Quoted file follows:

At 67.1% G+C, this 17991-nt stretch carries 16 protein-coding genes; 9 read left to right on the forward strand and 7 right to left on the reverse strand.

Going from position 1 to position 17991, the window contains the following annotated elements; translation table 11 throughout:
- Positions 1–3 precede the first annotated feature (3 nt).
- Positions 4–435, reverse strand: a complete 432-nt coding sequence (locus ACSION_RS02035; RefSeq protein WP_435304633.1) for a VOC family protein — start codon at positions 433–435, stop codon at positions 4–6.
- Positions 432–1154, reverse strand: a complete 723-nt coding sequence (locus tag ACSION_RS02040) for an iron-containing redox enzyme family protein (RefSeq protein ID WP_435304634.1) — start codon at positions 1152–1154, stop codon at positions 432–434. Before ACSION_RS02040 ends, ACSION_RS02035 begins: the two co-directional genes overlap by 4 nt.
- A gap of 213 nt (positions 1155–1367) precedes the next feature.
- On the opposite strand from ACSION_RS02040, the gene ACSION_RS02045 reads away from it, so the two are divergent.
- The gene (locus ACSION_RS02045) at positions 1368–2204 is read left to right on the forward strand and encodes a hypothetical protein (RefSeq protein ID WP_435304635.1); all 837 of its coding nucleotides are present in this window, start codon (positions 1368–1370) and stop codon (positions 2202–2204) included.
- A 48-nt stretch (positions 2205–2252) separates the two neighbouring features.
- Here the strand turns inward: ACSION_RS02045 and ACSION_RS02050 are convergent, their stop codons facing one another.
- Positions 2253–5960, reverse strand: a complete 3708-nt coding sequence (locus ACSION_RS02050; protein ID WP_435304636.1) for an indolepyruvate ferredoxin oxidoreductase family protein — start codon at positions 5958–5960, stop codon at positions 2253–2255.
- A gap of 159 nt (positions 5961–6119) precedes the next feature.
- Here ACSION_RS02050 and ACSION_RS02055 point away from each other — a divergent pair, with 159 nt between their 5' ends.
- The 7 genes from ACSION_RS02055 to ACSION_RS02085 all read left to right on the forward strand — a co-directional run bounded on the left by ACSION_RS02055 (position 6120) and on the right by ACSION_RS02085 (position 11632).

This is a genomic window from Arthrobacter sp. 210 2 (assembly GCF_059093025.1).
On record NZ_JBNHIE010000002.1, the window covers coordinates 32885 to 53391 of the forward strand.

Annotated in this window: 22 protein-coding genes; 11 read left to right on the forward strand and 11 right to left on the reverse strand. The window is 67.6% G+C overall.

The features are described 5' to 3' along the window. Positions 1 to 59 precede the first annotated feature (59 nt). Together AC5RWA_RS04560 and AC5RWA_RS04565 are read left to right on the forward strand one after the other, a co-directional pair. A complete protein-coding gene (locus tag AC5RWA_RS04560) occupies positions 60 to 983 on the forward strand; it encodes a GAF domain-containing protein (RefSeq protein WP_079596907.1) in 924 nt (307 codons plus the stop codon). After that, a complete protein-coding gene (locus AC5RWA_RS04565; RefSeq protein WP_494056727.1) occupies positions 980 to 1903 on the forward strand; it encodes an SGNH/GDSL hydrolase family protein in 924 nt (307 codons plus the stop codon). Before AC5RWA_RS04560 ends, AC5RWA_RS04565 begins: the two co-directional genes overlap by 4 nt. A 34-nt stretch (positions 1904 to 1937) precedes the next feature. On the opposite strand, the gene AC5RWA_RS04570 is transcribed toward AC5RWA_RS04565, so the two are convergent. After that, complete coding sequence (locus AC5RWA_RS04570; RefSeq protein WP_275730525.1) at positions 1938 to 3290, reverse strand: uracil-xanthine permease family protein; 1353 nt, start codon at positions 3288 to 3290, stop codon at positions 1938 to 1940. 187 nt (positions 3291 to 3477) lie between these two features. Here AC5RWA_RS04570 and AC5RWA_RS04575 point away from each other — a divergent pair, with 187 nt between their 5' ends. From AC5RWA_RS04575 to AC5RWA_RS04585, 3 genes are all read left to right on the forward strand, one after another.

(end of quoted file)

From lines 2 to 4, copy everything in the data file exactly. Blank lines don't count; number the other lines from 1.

Going from position 1 to position 17991, the window contains the following annotated elements; translation table 11 throughout:
- Positions 1–3 precede the first annotated feature (3 nt).
- Positions 4–435, reverse strand: a complete 432-nt coding sequence (locus ACSION_RS02035; RefSeq protein WP_435304633.1) for a VOC family protein — start codon at positions 433–435, stop codon at positions 4–6.